Scientists are amassing evidence that suggests exposure to tetraethyl lead — the additive once used in almost all the gasoline sold in the United States — could account for the dramatic increase in crime that happened in this country between the 1960s and 1980s. As leaded gasoline was phased out, they say, children were exposed to less lead, leading to the decline in crime that began to really kick in in the 1990s.
This is the same curve of crime statistics that economist Steven Levitt, of Freakonomics fame, attributed to the legalization of abortion. Levitt's theory was that, after Roe v. Wade, there were fewer unwanted babies born into dire circumstances and, thus, fewer people to grow up on the path to criminal behavior. Levitt matched the rise in abortion rates to the decrease in crime, but frankly, there are a lot of things that you can correlate to the decrease in crime.
What makes the lead theory interesting is that correlations match not just at the national level, but at regional, and even neighborhood levels. Increases in lead relate to increases in crime — usually a couple of decades later. Likewise decreases in lead relate to later decreases in crime. What's more the same correlations exist in countries all over the world. Meanwhile, we know that lead has big impacts on growing bodies — it affects brain function, it's linked to hyperactivity, difficulty managing aggression, and lowered IQ.
Correlation isn't causation. But in this case they definitely seem to be winking suggestively at one another. Kevin Drum has an excellent piece on this at Mother Jones, working through a decade worth of research by multiple scientists that supports this disturbing conclusion. It really is possible that we, as a society, damaged a generation of children and caused a crime wave (not to mention the ongoing damage to kids that live in high-lead neighborhoods today).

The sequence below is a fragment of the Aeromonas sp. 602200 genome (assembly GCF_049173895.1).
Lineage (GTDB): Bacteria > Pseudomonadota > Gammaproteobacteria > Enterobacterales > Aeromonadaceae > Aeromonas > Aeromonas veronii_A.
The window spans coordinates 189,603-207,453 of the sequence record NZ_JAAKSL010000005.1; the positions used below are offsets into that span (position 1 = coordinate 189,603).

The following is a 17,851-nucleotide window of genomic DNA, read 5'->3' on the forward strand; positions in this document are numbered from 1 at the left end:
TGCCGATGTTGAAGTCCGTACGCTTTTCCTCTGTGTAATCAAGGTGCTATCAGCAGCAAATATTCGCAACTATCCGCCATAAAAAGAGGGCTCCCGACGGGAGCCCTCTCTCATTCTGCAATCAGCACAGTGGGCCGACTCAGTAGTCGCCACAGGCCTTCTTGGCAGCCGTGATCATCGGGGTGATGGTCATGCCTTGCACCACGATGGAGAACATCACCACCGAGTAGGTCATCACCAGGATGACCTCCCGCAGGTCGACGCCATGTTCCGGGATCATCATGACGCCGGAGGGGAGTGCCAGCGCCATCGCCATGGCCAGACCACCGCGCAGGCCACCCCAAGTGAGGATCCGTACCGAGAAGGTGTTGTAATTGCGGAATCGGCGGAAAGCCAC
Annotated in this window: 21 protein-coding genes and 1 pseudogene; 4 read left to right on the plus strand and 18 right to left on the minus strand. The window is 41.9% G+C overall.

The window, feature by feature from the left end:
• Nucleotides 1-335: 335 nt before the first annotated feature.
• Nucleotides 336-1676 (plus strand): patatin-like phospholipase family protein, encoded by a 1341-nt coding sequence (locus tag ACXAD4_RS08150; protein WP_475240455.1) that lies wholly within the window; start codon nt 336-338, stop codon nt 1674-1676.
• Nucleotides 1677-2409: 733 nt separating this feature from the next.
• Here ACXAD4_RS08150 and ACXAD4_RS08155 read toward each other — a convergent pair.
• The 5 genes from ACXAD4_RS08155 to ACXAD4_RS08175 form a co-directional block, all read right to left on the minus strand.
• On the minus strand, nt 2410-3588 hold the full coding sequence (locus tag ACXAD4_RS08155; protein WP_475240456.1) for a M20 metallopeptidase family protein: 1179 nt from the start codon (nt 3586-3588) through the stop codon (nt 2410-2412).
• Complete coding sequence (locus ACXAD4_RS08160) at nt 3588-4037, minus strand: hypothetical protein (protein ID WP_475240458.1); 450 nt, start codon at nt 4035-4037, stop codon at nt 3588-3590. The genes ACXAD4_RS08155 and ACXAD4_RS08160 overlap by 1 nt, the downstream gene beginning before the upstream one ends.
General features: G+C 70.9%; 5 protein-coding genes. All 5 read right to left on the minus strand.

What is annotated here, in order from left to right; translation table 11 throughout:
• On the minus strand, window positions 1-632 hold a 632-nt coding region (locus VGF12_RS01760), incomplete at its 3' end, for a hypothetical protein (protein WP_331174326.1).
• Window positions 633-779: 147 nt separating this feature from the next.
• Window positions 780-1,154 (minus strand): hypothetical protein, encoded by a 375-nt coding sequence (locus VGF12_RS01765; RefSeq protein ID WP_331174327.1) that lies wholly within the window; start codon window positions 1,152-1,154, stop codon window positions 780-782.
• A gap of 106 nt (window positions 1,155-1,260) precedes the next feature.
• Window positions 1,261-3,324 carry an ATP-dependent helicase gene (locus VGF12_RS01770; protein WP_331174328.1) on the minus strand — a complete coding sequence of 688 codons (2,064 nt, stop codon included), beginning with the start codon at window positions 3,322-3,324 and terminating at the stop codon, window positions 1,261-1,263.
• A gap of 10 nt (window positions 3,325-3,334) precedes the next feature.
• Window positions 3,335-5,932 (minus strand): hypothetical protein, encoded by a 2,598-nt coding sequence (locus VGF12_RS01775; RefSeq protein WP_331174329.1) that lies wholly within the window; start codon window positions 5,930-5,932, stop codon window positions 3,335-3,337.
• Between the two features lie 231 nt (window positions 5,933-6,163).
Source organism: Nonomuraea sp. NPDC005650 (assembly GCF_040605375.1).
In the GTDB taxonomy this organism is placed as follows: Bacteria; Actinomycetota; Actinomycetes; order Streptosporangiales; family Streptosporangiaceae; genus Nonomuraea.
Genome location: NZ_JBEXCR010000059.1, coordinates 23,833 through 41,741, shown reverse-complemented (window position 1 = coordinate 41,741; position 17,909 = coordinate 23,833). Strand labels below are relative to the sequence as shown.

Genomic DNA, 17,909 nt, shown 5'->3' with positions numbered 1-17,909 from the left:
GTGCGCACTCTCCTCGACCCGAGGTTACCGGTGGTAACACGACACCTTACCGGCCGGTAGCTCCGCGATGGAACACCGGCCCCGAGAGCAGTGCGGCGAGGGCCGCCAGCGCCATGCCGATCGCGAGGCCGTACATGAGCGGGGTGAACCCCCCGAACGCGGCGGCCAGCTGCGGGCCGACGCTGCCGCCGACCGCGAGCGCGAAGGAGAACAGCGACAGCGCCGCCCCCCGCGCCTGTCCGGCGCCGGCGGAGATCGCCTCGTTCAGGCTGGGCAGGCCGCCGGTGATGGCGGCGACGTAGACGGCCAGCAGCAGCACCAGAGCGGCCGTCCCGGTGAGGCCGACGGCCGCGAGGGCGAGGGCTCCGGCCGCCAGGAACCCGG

Via Michael Mechanic
Over the past few years, multiple people have died in Thailand from what appears to be exposure to some kind of poison. Most of these people have been tourists. And most of them have been young women. The deaths have happened in clusters. Five or so on the island vacation hotspot of Kho Phi Phi. Another group of six at Chiang Mai's Downtown Inn.
Lots of possible explanations have been suggested — ranging from serial killers, to hallucinogenic beach drinks, to overuse of banned insecticides in hotel rooms. But, so far, none of the specific poisons proposed as the culprit totally makes sense in relation to the deaths. And, to make things worse, it seems like Thai authorities are doing their best to make it difficult to actually investigate what has happened in individual cases, and figure out whether the cases are linked or not. At this point, it's hard to even know whether all the people who have died exhibited the same symptoms.
Deborah Blum, a Pulitzer-winning journalist who has done a lot of reporting on poisons and true crime has been following this story and just published another piece on the still-unfolding mess.
Your daughter died.
Your daughter died thousands of miles from home. In a hotel where no one came to help. In a hospital where she struggled to keep breathing and just couldn’t. In a room where her heart – and somehow you still don’t really believe this – just stuttered to a stop. In a country, where authorities have failed for months, years even, to tell you how or why your daughter died.
Your daughter, you’ve come to realize, died in a pattern that links too many other young women, a chain of suspected poisonings over the last few years. Jill St. Onge, 27, of Seattle, Washington, and Julie Bergheim, 22, of Drammen, Norway, who both died in May 2009 on the southern island of Koh Phi Phi. Sherifa Khalid, 24, of Kuwait, who died 12 hours she spent a day on the same island in July of the same year.
To be fair, there are really only a few ways that London's Hunterian Museum would end up with the uterus of a young woman floating in a jar. Given that the museum is home to surgical specimens, many of which were collected in the days before surgery involved anesthesia, it's easy to guess that the story behind the uterus is not a pretty one.
But at The Chiurgeon's Apprentice blog, we learn that the story is even more grisly than you might have suspected. In fact, it belonged to a woman who committed suicide by drinking arsenic in 1792. She was, at the time, a month or so pregnant. Medical historian Lindsey Fitzharris writes about the autopsy: